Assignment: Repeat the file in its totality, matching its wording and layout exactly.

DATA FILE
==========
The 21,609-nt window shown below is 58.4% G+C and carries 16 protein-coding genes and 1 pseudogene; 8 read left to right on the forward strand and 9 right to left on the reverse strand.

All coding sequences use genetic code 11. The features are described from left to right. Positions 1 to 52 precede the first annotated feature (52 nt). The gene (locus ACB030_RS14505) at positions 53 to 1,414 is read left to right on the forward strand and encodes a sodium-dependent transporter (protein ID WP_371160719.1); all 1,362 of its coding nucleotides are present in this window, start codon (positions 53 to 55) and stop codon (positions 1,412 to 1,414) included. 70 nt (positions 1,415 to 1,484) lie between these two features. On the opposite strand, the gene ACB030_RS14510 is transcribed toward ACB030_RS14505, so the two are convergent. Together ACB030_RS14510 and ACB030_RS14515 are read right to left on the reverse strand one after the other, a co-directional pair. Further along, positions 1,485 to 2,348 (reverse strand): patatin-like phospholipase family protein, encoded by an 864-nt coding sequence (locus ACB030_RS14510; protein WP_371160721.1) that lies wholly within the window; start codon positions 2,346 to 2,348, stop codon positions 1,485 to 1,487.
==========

The 21,609-nt window shown below is 58.4% G+C and carries 16 protein-coding genes and 1 pseudogene; 8 read left to right on the forward strand and 9 right to left on the reverse strand.

All coding sequences use genetic code 11. The features are described from left to right. Positions 1 to 52 precede the first annotated feature (52 nt). The gene (locus ACB030_RS14505) at positions 53 to 1,414 is read left to right on the forward strand and encodes a sodium-dependent transporter (protein ID WP_371160719.1); all 1,362 of its coding nucleotides are present in this window, start codon (positions 53 to 55) and stop codon (positions 1,412 to 1,414) included. 70 nt (positions 1,415 to 1,484) lie between these two features. On the opposite strand, the gene ACB030_RS14510 is transcribed toward ACB030_RS14505, so the two are convergent. Together ACB030_RS14510 and ACB030_RS14515 are read right to left on the reverse strand one after the other, a co-directional pair. Further along, positions 1,485 to 2,348 (reverse strand): patatin-like phospholipase family protein, encoded by an 864-nt coding sequence (locus ACB030_RS14510; protein WP_371160721.1) that lies wholly within the window; start codon positions 2,346 to 2,348, stop codon positions 1,485 to 1,487.